But if we are offended by Jesus accepting this man, it's because it sweeps away to the boundary our favourite religious idea – which is: that God will accept us if we're good enough. But this shows that God obviously doesn't accept people on that basis. And in fact, what Jesus said, over and over, was that the only way God will accept any of us is on the basis of forgiveness. Because if you compare yourself honestly with what God wants from us in the Bible, you'll see that you haven't done it, and that actually, you haven't even wanted to, and that the basis of God accepting us has to be his forgiveness of how we've ignored him and said 'No' to him.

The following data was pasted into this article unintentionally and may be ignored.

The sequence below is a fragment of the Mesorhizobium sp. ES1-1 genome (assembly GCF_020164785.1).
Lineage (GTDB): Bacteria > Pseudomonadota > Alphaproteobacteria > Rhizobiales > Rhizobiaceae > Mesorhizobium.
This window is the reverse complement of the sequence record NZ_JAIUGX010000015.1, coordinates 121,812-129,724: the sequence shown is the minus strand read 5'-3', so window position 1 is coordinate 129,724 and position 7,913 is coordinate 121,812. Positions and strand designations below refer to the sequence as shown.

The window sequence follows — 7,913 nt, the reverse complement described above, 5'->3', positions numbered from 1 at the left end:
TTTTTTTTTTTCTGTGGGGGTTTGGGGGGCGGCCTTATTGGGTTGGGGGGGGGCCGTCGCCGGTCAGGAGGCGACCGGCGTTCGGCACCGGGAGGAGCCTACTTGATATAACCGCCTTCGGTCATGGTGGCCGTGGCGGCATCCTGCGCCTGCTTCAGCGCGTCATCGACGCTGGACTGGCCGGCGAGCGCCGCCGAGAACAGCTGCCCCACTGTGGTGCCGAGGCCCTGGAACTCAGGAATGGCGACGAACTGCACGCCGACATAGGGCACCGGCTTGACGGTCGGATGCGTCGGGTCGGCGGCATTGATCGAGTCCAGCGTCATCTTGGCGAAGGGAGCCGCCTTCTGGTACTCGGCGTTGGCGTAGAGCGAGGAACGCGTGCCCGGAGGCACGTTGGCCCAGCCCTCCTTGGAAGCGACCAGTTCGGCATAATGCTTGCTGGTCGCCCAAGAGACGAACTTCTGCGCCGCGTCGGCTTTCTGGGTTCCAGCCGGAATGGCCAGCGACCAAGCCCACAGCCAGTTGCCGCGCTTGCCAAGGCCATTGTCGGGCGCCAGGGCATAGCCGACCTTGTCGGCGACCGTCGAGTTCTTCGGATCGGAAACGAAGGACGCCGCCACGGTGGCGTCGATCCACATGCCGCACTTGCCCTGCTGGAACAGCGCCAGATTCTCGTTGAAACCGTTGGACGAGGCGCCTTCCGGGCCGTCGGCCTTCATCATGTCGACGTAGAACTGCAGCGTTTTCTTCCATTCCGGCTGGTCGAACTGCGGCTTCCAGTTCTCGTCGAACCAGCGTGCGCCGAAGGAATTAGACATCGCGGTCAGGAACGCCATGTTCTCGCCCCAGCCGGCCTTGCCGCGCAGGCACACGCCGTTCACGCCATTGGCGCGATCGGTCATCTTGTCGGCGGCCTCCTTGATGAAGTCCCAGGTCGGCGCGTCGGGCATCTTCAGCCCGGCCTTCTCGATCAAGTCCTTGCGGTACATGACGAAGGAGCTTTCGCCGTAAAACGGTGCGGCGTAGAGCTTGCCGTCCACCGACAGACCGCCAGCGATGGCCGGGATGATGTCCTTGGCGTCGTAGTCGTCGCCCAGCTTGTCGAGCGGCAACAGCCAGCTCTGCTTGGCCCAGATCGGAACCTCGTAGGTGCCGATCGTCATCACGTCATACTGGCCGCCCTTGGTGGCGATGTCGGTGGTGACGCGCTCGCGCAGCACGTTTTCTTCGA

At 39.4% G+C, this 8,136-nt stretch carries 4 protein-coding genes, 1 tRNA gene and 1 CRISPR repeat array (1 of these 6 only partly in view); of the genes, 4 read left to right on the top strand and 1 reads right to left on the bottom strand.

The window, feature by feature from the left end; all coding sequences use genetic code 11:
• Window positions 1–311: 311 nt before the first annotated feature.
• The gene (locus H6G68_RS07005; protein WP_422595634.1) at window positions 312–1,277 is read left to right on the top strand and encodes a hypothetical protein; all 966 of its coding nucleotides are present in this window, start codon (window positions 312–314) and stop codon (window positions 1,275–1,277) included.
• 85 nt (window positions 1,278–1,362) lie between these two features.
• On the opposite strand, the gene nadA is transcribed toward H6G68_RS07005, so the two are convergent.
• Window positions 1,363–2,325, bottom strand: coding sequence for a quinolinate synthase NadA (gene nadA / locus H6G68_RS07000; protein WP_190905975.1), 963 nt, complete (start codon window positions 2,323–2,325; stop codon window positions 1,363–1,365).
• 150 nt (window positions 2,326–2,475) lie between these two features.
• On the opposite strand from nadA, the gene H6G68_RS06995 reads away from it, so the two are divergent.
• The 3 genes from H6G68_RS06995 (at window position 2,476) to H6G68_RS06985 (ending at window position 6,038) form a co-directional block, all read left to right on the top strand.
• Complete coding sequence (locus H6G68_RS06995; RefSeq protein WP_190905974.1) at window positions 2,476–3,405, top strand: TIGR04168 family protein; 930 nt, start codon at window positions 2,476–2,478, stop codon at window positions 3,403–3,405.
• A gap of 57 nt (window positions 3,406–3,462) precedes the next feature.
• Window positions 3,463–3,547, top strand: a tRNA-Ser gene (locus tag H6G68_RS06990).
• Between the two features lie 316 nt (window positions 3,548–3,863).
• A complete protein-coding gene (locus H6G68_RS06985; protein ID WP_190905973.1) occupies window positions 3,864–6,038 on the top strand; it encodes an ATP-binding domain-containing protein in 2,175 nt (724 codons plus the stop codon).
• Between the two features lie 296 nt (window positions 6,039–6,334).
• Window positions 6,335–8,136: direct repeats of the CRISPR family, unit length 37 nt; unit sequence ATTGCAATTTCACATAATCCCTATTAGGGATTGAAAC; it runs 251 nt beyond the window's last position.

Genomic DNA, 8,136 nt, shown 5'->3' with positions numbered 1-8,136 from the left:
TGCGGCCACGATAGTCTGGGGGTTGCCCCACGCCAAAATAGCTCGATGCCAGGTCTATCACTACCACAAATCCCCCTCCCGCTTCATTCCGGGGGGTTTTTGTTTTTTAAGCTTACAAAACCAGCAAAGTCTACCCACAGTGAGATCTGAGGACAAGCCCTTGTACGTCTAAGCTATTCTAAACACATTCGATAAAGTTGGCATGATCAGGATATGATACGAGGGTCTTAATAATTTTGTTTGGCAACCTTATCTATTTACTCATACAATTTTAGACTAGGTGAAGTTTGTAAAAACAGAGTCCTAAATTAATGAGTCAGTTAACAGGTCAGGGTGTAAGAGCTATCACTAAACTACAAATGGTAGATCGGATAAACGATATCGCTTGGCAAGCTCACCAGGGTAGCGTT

And at the deepest level, that's why Jesus died on the cross – to pay for the forgiveness we need.

And the way I first heard that explained was by a speaker who used this illustration:

He held out one hand and said, 'Imagine this hand stands for you or me.' And then he said, 'And imagine the light up there stands for God. And we were made to live in friendship with God, looking up to him to tell us how to live. But the Bible says we've all turned away from God, to do our own thing. And that's an enormous offence to God and bring us under his judgment.'

'So now,' he said (picking up a thick file), 'Imagine this file is the record of everything God should hold against us in judgement.' And he laid the file on the hand representing us.

And he went on, 'The good news is that God has never stopped wanting to relate to us. And in his love, he's pulled off a way for us to be forgiven back into friendship with him, without ignoring what we've done wrong, and the judgment it deserves.'